And if we look at the major banks listed on Wall Street, their investment decisions of lending millions of dollars to companies such as Enron and WorldCom indicate that their financial savvy leaves much to be desired, not to mention the apparent conflict of interest between their investment banking and research analysis sections. Under these circumstances, ordinary investors are justified to ask: "Why do we give money for them to manage? They do not even know how to manage their own money." In fact, a trend has emerged for affluent investors in the U.S. to abandon their full service financial advisers and instead manage their own money. With the readily available access to financial information on the internet, investors are likely to become increasingly self-reliant in their investment approach - a factor which would have a far-reaching impact on the financial service industry.
According to Fung Yu-lan, at the third phase of Taoist development, the original Taoist problem of "how to preserve life and avoid harm and danger" could be resolved by taking a higher point of view through identifying ourselves with the nature of things and with the universe. To illustrate this higher point of view, Professor Fung quotes this saying of Chuang-tzu (a Chinese Taoist living between 399 and 295 b.c.):
The universe is the unity of all things. If we attain this unity and identify ourselves with it, then the members of our body are but so much dust and dirt, while life and death, end and beginning, are but as the succession of day and night, which cannot disturb our inner peace. How much less shall we be troubled by worldly gain and loss, good-luck and bad-luck! (Ch. 20.)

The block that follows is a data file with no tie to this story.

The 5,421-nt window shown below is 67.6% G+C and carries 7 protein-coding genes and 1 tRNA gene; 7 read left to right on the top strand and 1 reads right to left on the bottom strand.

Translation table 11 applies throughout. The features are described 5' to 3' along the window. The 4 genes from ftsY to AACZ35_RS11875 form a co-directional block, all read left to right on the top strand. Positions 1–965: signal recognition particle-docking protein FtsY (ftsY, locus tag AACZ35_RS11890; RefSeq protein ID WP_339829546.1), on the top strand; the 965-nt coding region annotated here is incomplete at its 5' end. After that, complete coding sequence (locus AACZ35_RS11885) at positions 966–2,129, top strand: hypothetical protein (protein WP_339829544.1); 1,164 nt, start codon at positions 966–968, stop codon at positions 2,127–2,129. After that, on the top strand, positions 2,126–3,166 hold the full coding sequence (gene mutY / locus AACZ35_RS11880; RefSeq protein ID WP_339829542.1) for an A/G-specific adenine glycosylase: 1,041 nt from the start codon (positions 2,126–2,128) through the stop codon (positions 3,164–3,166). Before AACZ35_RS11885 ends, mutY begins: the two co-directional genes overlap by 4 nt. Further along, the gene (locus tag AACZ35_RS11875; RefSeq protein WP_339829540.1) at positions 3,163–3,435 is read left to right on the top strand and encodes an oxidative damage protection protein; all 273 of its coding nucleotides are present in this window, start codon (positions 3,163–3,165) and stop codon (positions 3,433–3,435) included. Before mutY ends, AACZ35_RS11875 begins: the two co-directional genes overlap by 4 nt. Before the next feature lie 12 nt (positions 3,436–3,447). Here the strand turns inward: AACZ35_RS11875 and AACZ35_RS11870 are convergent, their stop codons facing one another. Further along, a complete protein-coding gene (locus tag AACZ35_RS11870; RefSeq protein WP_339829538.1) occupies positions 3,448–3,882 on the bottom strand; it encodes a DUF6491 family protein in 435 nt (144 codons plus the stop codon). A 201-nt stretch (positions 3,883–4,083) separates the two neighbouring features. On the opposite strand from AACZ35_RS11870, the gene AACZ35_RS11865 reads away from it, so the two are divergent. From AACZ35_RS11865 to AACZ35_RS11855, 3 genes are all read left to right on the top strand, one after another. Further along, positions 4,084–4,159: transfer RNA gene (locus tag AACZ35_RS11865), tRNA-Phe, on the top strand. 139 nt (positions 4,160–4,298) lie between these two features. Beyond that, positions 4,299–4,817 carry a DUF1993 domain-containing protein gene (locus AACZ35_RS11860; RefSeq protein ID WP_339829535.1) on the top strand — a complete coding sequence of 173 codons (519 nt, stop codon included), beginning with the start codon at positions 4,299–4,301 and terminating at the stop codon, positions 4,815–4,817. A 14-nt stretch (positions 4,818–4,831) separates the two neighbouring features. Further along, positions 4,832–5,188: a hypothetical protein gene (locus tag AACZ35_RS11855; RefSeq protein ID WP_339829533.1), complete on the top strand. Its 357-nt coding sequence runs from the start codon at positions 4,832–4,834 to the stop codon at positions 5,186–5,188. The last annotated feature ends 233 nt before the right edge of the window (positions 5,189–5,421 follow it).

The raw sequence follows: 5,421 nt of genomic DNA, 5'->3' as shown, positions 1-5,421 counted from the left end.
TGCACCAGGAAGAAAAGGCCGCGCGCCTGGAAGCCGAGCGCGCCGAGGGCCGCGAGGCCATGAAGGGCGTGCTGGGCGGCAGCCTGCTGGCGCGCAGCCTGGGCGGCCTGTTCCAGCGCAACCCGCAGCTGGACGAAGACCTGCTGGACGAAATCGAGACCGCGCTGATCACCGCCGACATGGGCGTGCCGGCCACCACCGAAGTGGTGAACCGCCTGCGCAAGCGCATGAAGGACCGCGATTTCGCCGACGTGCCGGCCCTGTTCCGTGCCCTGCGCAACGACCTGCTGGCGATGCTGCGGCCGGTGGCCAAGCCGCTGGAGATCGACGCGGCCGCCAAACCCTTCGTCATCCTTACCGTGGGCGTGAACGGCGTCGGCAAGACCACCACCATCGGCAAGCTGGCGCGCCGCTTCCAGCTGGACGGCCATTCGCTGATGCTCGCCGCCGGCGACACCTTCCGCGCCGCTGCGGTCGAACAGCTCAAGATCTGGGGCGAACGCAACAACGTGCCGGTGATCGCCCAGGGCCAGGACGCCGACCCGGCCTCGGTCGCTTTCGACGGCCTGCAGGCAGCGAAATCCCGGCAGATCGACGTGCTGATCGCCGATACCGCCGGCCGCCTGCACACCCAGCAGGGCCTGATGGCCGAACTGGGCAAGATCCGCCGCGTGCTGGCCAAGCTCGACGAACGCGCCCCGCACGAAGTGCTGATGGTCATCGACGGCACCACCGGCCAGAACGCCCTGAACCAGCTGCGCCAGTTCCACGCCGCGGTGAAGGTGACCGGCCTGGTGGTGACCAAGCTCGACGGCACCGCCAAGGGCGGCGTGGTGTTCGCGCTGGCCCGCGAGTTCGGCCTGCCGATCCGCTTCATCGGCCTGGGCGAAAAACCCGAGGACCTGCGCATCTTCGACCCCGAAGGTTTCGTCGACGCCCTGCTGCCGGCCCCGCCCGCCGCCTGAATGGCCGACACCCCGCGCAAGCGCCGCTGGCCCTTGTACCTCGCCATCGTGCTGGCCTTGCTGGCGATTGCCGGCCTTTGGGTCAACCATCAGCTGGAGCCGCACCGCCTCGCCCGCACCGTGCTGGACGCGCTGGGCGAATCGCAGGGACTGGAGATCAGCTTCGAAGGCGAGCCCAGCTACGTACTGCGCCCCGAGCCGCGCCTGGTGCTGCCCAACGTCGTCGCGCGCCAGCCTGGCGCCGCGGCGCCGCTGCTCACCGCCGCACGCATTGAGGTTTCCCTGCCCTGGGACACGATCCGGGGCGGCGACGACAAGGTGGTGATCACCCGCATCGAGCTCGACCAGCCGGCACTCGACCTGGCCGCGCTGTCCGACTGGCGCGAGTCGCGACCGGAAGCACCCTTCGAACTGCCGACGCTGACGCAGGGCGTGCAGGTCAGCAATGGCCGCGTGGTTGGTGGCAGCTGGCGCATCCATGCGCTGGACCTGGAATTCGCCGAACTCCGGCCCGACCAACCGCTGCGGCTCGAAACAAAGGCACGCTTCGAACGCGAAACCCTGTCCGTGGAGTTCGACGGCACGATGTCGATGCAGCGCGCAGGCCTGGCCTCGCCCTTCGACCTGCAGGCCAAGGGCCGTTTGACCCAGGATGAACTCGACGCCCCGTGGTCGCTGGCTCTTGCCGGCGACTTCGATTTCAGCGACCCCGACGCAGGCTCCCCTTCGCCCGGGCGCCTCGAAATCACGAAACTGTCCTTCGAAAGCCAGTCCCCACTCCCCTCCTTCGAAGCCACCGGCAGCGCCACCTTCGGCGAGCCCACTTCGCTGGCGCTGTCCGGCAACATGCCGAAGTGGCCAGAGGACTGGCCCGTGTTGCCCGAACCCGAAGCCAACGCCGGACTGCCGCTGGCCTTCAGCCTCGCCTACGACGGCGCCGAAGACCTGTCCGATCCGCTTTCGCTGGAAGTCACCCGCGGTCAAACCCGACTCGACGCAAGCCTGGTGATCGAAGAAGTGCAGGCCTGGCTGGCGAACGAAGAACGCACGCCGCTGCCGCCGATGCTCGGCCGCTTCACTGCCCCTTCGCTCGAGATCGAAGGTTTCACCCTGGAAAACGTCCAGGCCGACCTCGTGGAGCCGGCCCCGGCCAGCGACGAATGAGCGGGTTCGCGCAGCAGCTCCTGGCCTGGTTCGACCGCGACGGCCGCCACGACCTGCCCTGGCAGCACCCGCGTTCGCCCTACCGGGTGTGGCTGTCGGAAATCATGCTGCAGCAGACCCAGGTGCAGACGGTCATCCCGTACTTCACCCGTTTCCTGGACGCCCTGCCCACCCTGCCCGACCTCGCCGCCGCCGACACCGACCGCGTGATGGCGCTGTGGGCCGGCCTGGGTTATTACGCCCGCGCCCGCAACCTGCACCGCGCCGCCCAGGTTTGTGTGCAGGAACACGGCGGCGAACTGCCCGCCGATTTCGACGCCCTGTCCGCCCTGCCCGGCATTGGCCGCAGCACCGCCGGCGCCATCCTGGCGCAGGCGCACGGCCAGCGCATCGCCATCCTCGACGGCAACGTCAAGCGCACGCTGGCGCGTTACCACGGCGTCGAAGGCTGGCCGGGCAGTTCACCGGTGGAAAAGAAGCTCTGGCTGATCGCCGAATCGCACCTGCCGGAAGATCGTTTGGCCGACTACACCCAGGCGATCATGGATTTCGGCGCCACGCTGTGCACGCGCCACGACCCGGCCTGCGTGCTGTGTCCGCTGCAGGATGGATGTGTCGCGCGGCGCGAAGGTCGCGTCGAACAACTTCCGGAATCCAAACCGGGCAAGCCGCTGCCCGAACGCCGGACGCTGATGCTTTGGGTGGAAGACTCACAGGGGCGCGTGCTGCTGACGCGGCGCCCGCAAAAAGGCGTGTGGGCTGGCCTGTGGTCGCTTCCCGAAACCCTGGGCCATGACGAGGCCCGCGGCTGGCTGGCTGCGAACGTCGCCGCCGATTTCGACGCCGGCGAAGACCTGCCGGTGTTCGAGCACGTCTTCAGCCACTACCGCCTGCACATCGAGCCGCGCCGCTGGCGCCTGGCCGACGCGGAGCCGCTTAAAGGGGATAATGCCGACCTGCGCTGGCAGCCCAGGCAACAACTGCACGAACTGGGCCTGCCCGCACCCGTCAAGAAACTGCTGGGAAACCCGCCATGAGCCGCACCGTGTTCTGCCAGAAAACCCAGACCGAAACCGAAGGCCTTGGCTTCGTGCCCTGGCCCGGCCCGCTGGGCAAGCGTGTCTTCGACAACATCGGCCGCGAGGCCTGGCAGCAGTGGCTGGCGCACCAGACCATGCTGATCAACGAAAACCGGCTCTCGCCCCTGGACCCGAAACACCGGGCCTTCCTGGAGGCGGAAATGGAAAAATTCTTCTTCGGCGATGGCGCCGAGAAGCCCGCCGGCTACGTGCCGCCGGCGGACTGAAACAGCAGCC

So the original Taoist problem of "avoiding harm and danger" is finally resolved by abolishing it. In other words, if the rotation of life and death is as natural as day and night, there is no question of physical harm and danger. The inspiration of the aforementioned Taoist wisdom for Wall Street is this: initially we are concerned about losing money (first phase), then we are very self-conscious about gain and loss (second phase), and finally we identify our overall investment objective with the whole economy and are not easily disturbed by the daily fluctuations on Wall Street (third phase).
To be sure, it is not easy for most investors to attain this Taoist and Zen imperturbability, but we could at least try to adopt a detached attitude towards the market without being unduly disturbed by its daily fluctuations. For example, small investors like us cannot help being influenced by market highs and lows if our investments are exposed to the market. But Bill Gates, probably the wealthiest person in the world, will not be as affected. Our investment psychology is such that we could actually perform better if we manage to keep a distance from it, not to mention the peace of mind generated as a result.